Business / Economics

Juba hawkers maintain their families despite challenges and unsustainability

By Christina Nyalel and Elijah Akuei

South Sudan’s five years old civil war alongside a depleting economy, lack of job opportunities and salaries for government workers has pushed the most vulnerable population off the edge, and many have resorted to street businesses to keep their families.

Besides a long line of umbrella vendors in bus parks and the roads, hawkers around the city trail the scorching sun from dawn to dusk to sell small scale goods like fruits, sweets and other items at a relatively small interest, At the end of each day, many of them end up making more than just enough money to put food on the table for their families.

The MDI Journal recently went into the streets to listen to the fascinating stories of the hawkers.

Ramadhan Kasozi, bags salesman said they started this work after they were motivated by Late Dr. John Garang de Mabior to come to Southern Sudan by then to help them build better New Sudan in 2005. “I have been here ever since.”

“I started selling mosquito nets, by bringing my own merchandise from Uganda and selling them in South Sudan at a reasonable price. It is very important for me to support my family being the breadwinner, and paying the school fees and accommodation,” Kasozi stated.

He added that there are challenges in doing this work and these include being robbed by gangsters which means ending the day a little bit early for safety purposes.

Victoria Rofani, a fruit seller said that she is doing this kind of job to support her children since she is a single parent, adding that she earns a thousand South Sudanese Pounds per day, that’s barely enough for her and her family’s upkeep.

Meanwhile, Nicholas Kenyi, a seller of clothes said, “The reason why I am doing this work is because life is hard and nobody is paying my school fees because I am supposed to be in school but am not.”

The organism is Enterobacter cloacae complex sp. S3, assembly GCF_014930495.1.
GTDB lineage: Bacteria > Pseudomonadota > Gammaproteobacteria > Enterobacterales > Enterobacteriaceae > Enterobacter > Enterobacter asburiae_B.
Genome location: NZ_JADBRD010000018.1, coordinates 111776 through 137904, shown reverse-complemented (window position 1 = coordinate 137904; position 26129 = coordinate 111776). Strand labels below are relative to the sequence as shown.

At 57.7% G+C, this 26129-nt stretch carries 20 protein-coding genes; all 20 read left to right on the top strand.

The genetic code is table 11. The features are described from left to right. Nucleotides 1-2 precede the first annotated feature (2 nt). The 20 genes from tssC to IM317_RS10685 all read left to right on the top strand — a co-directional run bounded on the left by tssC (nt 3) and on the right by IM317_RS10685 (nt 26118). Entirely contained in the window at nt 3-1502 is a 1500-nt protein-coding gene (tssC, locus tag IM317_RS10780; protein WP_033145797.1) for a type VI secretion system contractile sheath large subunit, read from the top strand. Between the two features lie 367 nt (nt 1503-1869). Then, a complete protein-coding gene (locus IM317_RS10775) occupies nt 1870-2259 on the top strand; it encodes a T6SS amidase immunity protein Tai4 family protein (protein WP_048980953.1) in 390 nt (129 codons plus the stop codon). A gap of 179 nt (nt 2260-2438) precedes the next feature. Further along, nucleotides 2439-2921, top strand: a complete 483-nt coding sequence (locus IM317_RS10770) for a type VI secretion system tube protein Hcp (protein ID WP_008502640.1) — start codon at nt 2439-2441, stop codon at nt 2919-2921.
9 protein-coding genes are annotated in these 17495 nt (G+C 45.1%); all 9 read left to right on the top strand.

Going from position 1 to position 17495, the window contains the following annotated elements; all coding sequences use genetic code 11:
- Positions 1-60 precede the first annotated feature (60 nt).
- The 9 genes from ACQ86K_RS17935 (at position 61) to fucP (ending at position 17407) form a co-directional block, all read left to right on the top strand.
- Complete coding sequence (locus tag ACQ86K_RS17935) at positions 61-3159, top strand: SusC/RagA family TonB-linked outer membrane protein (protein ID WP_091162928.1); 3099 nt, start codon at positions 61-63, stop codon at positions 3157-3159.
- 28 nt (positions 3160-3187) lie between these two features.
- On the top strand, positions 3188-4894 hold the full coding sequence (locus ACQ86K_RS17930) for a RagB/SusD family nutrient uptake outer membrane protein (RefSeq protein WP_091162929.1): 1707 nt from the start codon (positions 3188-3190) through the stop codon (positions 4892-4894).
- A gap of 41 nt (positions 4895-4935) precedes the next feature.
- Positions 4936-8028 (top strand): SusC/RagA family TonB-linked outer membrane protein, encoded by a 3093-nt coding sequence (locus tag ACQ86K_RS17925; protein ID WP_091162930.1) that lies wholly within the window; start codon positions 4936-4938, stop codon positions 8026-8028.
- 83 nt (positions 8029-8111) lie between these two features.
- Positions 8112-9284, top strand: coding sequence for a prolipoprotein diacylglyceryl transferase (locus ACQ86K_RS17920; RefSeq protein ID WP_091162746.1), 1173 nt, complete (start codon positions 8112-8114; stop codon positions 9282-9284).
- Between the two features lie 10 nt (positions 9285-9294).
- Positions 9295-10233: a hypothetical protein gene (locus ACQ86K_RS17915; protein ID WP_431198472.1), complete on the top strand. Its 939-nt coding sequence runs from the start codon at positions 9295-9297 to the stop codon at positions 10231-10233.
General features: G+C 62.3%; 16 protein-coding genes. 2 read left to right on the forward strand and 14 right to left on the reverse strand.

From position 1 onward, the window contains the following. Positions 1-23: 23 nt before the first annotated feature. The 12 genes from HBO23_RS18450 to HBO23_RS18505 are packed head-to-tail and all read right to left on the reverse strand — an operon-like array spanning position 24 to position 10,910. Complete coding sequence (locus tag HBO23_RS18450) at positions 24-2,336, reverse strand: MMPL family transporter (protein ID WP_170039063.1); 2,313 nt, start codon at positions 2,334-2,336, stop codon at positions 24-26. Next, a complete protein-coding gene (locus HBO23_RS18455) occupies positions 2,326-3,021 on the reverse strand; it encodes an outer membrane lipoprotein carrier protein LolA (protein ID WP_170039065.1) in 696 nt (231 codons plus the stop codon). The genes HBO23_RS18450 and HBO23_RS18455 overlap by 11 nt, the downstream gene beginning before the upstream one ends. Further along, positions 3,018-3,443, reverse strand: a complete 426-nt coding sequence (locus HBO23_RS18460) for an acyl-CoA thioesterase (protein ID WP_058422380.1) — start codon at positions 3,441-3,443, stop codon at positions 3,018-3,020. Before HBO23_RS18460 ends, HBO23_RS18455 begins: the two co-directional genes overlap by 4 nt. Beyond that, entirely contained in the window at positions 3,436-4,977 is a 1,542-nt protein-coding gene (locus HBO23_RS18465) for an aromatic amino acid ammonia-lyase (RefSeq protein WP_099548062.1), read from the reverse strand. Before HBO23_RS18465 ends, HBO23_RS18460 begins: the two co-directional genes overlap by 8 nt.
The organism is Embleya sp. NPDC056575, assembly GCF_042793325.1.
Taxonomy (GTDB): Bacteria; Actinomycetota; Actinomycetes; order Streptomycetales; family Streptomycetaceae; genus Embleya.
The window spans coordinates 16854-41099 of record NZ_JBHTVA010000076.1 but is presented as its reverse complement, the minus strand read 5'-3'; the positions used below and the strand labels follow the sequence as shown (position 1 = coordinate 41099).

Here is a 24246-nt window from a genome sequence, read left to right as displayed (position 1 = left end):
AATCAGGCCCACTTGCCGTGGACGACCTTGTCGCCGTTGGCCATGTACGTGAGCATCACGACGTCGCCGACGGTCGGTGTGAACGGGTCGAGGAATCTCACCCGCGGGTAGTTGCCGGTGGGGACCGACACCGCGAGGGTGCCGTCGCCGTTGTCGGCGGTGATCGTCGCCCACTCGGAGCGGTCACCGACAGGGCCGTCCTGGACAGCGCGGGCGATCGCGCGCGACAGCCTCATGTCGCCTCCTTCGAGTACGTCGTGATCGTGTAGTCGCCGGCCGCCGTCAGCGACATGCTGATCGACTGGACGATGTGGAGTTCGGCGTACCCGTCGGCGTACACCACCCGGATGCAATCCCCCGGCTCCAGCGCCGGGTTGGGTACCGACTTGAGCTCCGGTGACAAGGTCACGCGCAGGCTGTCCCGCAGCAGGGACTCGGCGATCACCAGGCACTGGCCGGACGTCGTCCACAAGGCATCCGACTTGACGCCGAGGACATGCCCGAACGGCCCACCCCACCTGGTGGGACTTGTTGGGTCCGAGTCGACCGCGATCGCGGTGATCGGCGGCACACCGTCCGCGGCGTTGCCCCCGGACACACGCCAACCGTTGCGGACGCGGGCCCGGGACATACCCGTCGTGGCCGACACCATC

“I decided to do business so that I can save some money and by next year I will be going to school again,” Kenyi said.

He added that the profit ranges between a thousand to 3,000 South Sudanese Pounds per day on a good day and it depends on the goods. The challenge is he said sometimes one doesn’t get customers and moving the long distances door to door in the sun is so difficult and also the language barrier. He explained further, “Sometimes I can meet with a customer who doesn’t know Arabic or English so it’s hard to communicate with him or her.”

Another hawker, Lasu Joseph, is 18 years old and deals in cosmetic said he started the work three months ago. “The issue of school fees was the reason why I started doing this work,” he said. With the income he gets from the sale he started to support his parents in their daily expenditure.

Lasu disclosed that there are people who are taxing them illegally and forcing them to pay material in case they don’t have money.

“Getting a shop to operate from alone is very hectic because of the rent and the taxes imposed by the City Council. These taxes are supposed to be for the established businesses but we are just starting out and we are not looking to make profits we just want to get our daily bread,” Lasu lamented.

Mambo Ashraf, belts seller from Uganda who came to South Sudan in July 2019. He operates in Konyo-konyo and Custom areas and said he needs money so much so that he can continue with his education back home.

He said that he can get approximately 1,500 South Sudanese Pounds as daily profit. “The challenges that we are facing are threats and attacks from street criminals who make us to close business early in the day,” he added,

“My apply to the general public on behalf of my fellow hawkers is that they have to understand our situation, It is not that we don’t want white collar jobs like the rest of the people, but we all have to start somewhere,” Mambo concluded.

However, attempts to reach the authority in charge to give clarifications on some of the issues raised by the hawkers such as levying of unnecessary taxes on them and lack of protection from the street gangsters were not successful.

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